Science/Health




Science/Health

Pakistan rejects report on fastest growing nuclear arsenal

Islamabad: Pakistan on Friday strongly rejected a report published by a US think tank, which claimed that Pakistan has the fastest growing nuclear arsenal in the world.

“The report is utterly baseless,” said Qazi Khalilullah, the foreign office spokesperson, Dawn reported.

“Such reports have the effect of diverting attention from the exponential increase in India’s fissile material stockpiles,” added the spokesperson.

The spokesman stated that as a nuclear state, Pakistan’s policy is characterised by utmost restraint and responsibility.

Go for second baby for a super married life

New York: If marital satisfaction is what you miss the most after the first child, plan the second baby now to get the mojo back in your love life.

According to researchers from the University of Michigan, several married couples get stressed after the first child birth with the new and challenging duties staring at them.

But with the arrival of the second baby, the quality of married life slowly returns to where it was before the first birth.

Blood test may predict hypertension risk

New York : A more sensitive version of a blood test long used to verify heart muscle damage from heart attacks could also identify people on their way to developing hypertension well before the so-called silent killer shows up on a blood pressure machine, research has found.

People with higher levels of the cardiac regulatory protein troponin T are more likely to be diagnosed with hypertension within a few years, showed the findings.

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IAEA receives information from Tehran on n-plan

Vienna: The UN nuclear agency on Tuesday said it received substantive amount of information from Iran about its nuclear programme and the agency is still verifying the data.

Under the comprehensive deal agreed by Iran and six world powers on July 14, Iran would improve the transparency of its nuclear plan while freezing some of its nuclear activities in exchange for sanctions relief, Xinhua reported.

Yukiya Amano, head of IAEA, said the agency has got a "substantive volume" of information from Tehran.

No facility to test oxytocin in food articles, Delhi HC told

New Delhi: The Delhi High Court was on Thursday told by an advocate, who filed PIL for steps to prevent pesticides in fruits and vegetable available in markets, that there was no facility available to test presence of oxytocin, which could cause cancer, in food articles.

WCD committee recommends banning sale of junk food in schools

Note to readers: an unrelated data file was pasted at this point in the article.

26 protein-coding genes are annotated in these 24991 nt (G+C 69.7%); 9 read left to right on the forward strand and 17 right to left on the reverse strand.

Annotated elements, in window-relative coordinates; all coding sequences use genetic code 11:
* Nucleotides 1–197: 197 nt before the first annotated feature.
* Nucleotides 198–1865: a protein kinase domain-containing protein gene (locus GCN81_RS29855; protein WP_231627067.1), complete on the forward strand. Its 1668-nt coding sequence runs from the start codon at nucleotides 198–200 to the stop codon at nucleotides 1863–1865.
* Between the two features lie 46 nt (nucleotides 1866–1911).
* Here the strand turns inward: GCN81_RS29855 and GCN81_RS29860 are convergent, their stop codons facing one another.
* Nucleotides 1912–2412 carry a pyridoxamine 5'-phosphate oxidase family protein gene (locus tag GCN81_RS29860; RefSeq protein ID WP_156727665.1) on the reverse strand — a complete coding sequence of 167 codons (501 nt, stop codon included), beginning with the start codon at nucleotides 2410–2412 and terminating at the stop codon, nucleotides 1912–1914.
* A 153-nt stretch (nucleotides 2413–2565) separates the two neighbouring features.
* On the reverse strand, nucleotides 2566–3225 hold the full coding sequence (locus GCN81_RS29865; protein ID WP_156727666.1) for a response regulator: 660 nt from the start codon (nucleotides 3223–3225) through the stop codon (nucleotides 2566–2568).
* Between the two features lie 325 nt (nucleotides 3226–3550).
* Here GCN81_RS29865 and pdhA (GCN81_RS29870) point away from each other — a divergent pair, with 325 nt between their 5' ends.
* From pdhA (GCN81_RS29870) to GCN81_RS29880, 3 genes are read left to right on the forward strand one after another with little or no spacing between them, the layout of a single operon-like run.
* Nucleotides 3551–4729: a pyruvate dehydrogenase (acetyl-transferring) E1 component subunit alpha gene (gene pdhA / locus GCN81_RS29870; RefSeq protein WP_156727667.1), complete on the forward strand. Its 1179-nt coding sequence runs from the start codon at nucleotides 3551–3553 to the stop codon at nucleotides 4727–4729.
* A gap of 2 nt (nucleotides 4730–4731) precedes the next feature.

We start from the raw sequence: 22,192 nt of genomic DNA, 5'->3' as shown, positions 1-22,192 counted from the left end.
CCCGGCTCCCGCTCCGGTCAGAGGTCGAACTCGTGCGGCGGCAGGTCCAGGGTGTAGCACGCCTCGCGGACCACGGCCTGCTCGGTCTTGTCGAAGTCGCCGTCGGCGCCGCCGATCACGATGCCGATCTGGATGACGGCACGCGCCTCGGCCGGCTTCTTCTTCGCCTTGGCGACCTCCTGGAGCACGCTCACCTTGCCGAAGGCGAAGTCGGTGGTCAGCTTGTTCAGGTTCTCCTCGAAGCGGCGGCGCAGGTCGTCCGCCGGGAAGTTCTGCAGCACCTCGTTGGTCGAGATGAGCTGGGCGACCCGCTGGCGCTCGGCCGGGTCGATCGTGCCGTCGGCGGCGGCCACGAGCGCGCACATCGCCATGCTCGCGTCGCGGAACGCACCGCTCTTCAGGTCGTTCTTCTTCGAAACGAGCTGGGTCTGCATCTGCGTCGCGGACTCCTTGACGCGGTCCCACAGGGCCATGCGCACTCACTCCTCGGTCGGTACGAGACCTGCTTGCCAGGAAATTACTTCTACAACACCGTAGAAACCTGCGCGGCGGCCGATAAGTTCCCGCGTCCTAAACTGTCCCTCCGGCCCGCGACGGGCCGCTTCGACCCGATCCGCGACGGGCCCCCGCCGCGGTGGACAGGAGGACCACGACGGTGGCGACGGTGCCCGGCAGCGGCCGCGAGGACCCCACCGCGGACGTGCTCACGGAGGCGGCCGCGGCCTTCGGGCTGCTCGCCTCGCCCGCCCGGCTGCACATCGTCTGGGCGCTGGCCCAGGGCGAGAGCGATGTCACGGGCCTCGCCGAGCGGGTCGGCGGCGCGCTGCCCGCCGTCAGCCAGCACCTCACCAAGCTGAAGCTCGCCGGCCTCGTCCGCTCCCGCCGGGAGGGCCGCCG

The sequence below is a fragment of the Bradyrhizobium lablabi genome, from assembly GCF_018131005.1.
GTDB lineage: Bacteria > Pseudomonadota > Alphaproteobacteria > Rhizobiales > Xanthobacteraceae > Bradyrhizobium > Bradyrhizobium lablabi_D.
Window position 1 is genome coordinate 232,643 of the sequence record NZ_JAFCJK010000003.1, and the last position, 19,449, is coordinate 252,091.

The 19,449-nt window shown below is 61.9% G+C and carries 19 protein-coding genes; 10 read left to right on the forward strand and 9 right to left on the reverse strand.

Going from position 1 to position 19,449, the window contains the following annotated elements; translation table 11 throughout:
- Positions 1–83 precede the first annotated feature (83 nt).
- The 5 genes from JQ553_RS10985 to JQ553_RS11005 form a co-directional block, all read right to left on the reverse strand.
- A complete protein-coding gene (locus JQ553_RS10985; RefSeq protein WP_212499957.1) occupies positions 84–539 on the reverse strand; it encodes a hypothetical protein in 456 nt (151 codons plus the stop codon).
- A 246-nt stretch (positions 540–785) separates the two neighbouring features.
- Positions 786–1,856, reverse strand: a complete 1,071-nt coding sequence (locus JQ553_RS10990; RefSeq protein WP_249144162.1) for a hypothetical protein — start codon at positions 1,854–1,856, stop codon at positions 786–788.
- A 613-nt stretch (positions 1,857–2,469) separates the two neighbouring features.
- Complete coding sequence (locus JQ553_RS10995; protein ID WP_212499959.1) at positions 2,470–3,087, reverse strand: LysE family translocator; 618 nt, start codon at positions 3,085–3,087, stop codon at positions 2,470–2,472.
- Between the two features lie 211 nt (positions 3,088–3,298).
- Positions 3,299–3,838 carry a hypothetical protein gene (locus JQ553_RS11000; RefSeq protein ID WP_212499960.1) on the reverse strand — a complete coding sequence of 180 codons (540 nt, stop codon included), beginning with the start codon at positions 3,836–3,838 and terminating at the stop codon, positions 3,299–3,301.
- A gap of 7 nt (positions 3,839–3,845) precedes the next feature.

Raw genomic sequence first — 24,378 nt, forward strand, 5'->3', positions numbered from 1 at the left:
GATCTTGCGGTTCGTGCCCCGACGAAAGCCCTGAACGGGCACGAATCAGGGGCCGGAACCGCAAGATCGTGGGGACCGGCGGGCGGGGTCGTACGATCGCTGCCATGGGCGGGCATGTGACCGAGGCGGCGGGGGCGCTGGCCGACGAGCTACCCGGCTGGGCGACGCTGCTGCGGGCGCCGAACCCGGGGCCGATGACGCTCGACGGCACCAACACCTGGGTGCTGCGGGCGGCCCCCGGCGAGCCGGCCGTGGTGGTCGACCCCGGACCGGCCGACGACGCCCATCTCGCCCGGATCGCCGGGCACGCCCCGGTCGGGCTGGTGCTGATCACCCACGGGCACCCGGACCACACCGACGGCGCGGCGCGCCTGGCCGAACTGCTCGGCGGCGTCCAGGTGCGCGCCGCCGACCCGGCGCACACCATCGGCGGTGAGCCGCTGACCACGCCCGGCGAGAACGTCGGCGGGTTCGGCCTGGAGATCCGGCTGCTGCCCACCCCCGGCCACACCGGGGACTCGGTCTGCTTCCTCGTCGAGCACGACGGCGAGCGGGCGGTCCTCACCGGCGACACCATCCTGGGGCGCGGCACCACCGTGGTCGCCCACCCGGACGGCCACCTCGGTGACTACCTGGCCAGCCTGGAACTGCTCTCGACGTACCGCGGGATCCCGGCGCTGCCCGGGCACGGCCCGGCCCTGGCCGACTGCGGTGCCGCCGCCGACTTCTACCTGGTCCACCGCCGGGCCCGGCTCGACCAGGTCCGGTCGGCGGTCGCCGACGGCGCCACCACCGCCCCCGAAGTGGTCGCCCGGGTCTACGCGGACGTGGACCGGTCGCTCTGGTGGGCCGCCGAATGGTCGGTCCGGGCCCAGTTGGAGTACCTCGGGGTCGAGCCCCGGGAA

New Delhi : A committee set up by the women and child development (WCD) ministry has recommended banning sale of junk food in and around schools.

The committee constituted to look into the issues related to growing problems of obesity among children and its relationship with consumption of junk food submitted its report to the ministry this week.

The ministry is examining the report.

Smartphones can help improve kids numeracy skills

New Delhi: Smartphone and tablet-based games can help improve literacy and numeracy skills of children, a study done in India has found.

The study was conducted by Qualcomm Wireless Reach and Sesame Workshop in India (SWI) among school children of 5-8 years of age and covered over 4,500 children in 57 schools of Delhi and Bihar.

It also found that the use of games not only improved learning outcomes, but also altered teachers' attitudes toward using new technology for teaching, MoneyControl.com reported.

Working overtime increases stroke risk

London : People who work longer than the standard 35 to 40 hour week run significantly higher risk of stroke, says the largest study conducted on this issue.

The study involving over 600,000 individuals found that longer people work, the higher their chances of a stroke.

Working 55 hours or more per week is linked to a 33 percent greater risk of stroke and a more modest 13 percent increased risk of developing coronary heart disease compared with working for standard seven to eight hours in a five-days a week, the findings showed.

Islamic Declaration on Climate Change calls Muslims to support Paris meet in December 2015

By A Mirsab, TwoCircles.net,

Istanbul/New Delhi: An ‘Islamic Climate Change Declaration’ has called on the world's Muslims to play an active role in combating climate change and has urged governments to conclude an effective universal climate change agreement in Paris at the end of the year.

Health ministry examining Ramdev's AIDS cure: Shripad Naik

Panaji: The union health ministry could use Baba Ramdev's reported cure to HIV/AIDS if it is clinically cleared, Union Minister of State for Health and AYUSH Shripad Naik said on Tuesday.

Naik, a North Goa MP, was addressing a press conference in Panaji to announce the agenda for the International Youth Day on Wednesday.

"We have asked him for details about how he has done it and if it is clinically cleared then we will go ahead and use it," Naik said, when asked if the ministry had examined claims made by Ramdev in the past about allegedly possessing a cure for HIV/AIDS.

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